Tesla's virtual solar plant is already saving the grid mid-construction

The Tesla virtual power plant in South Australia has already made its mark.


The world’s largest virtual power plant under construction has already stepped in to keep on the lights, Tesla CEO Elon Musk shared on Monday.

Tesla’s project in South Australia is expected to cover a community of over 50,000 homes, adding solar panels and a Powerwall battery to offer a consistent source of zero-emissions energy. The project is set to provide a total of 250 megawatts energy capacity when completed.

But although the project has only installed in around 900 houses so far, it’s already making a difference. On October 9, the nascent system stepped in when it detected an outage from the Kogan Creek coal plant in the neighboring state of Queensland. The system provided energy through the National Electricity Market, contributing alongside other providers to fill the 784-megawatt gap left when Australia’s largest single unit went offline.

“Although the Virtual Power Plant is in its early days, it is already demonstrating how it can provide the network support traditionally performed by large conventional generators,” Dan van Holst Pellekaan, South Australia’s energy minister, said in a statement to Renew Economy. Musk shared news of the win via Twitter to his 29.9 million followers.

Although the plant has yet to be completed, the quick response demonstrates the value in such a system. Virtual power plants are designed to distribute clean energy through a fixed area, reducing the likelihood of a single point of failure. As the world moves toward emissions-free forms of energy, it could result in the power plant effectively disappearing from sight.

The Hornsdale battery.


It’s not the first time that a Tesla project has stepped in to plug the gap. Back in December 2017, just one month after completing the 100-megawatt Hornsdale battery in South Australia, the project had already plugged a gap in energy distribution. The Loy Yant power plant in Victoria failed, but the Hornsdale project supplied energy in just 140 milliseconds.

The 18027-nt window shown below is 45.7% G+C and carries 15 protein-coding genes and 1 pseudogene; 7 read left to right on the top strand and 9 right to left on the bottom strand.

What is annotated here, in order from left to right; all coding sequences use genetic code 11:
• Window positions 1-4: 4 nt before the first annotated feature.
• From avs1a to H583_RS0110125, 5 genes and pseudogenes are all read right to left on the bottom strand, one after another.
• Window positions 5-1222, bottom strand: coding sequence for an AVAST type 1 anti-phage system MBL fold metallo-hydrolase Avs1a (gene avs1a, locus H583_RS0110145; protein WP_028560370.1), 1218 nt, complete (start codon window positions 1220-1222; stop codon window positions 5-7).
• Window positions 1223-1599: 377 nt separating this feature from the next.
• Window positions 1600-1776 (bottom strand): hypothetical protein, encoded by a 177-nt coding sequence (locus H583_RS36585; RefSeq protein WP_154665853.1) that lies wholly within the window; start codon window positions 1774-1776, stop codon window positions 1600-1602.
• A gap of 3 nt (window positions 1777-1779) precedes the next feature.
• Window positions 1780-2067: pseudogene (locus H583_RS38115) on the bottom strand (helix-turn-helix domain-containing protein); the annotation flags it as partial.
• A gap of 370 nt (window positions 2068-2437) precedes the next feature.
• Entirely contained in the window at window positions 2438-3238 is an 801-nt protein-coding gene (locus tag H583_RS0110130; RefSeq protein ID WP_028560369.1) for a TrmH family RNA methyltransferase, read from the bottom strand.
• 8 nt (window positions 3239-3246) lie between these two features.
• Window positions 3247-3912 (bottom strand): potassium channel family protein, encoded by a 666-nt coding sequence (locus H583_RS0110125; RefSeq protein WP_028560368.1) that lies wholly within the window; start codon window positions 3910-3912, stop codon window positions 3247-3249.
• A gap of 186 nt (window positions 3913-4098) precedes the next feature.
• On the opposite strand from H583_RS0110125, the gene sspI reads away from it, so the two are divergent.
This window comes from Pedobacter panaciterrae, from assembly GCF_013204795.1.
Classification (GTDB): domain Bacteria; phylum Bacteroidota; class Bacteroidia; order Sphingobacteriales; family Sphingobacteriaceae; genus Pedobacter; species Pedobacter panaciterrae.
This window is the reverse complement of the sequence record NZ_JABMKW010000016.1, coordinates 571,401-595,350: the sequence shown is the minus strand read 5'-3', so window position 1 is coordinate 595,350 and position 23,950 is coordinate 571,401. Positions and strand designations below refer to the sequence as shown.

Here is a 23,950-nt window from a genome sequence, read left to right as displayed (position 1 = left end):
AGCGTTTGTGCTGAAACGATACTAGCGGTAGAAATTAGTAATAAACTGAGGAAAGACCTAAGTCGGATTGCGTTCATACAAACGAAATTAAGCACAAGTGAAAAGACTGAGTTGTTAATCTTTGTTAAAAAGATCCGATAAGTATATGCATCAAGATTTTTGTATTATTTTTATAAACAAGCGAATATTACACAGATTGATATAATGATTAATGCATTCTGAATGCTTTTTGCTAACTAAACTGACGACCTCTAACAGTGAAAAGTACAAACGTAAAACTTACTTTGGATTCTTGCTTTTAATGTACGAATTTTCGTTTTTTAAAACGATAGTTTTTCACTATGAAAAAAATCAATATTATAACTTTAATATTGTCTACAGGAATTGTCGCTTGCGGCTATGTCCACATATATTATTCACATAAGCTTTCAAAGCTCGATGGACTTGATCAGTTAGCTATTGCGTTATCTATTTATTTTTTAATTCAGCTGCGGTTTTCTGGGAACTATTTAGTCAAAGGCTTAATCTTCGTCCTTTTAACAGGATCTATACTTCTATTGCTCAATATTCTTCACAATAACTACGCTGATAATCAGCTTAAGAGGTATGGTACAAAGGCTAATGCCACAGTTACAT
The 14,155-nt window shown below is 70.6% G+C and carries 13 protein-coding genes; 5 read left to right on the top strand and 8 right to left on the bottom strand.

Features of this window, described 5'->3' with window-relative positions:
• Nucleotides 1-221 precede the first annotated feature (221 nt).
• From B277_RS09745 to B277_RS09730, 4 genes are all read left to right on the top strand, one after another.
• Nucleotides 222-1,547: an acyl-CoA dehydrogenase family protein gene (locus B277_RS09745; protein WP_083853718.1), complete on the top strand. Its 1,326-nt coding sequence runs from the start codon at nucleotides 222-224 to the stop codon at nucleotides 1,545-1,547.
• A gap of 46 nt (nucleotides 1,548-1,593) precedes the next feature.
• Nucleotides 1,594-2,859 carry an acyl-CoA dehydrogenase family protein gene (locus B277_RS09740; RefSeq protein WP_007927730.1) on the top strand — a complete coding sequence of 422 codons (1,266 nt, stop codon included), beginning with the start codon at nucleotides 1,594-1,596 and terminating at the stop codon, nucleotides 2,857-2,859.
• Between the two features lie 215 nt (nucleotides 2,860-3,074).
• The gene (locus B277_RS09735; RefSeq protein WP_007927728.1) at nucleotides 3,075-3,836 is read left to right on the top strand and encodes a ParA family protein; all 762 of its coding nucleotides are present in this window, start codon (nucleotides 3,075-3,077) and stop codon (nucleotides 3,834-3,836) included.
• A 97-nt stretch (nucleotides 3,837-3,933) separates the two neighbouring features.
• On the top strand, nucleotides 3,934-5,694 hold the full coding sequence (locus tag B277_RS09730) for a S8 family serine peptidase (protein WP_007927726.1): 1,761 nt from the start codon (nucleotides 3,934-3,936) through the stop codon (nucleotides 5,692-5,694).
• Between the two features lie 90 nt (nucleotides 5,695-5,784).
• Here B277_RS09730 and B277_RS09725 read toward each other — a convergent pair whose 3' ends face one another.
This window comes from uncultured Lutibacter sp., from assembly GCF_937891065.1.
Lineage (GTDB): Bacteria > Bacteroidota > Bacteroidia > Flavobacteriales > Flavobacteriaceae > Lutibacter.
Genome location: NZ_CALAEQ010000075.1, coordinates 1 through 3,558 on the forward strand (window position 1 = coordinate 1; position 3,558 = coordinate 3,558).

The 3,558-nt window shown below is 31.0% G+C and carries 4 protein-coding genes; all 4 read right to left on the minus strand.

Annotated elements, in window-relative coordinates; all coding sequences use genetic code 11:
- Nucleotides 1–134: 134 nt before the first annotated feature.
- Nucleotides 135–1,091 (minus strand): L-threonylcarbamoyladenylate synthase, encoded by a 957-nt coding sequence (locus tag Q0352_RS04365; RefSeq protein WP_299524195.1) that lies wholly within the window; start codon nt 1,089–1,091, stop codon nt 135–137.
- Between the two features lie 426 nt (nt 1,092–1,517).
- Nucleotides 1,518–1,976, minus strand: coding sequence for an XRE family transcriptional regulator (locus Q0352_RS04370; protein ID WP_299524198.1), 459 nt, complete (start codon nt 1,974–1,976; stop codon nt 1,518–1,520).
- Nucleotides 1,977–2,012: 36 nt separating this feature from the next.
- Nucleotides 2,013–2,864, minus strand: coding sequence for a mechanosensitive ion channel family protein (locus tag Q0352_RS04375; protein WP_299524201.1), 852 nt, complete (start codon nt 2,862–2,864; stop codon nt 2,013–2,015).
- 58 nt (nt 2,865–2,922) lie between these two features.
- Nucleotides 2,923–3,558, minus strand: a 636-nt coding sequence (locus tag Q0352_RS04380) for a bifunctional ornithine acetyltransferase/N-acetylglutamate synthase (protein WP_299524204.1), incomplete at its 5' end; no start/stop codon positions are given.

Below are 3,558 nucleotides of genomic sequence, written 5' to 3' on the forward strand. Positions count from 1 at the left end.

The premier of South Australia announced plans for the virtual power plant two months later. The idea was to add a five-kilowatt solar panel and a 15-kilowatt-hour Powerwall 2 battery to each of the 50,000 homes. The plan, approved in May 2018, is expected to save consumers $180 million per year in electricity bills. These savings are received through an approximate 30 percent cut in prices, shared around an area, instead of giving all the electricity for free to one homeowner.

Tesla has taken the wraps off other virtual power plants since the announcement. In June, it announced virtual plants would go live in Massachusetts and Rhode Island. Owners of the Powerwall battery would be allowed to sell their energy back to the grid at peak times. A similar project in Vermont helped plug the power gap in July 2018, when 500 Powerwalls provided energy during a heatwave.

A wave of similar projects is now emerging. Soleil Lofts, a luxury apartment complex in the Utah city of Herriman, announced in August plans to add five megawatts of solar panels to its 600-unit complex. This would be paired with a Sonnen EcoLinx battery to offer 12.6 megawatt-hours of storage. The company bills it “the largest installed and operational utility managed residential battery demand response solution in the United States.”

As the grid decentralizes, the power plant of the future could disappear into communities.

Update 12/12 6 a.m. Eastern time: An earlier version of this article stated the virtual power plant filled the power gap left by the coal power plant. It has since been clarified to reflect the fact that other providers also contributed.

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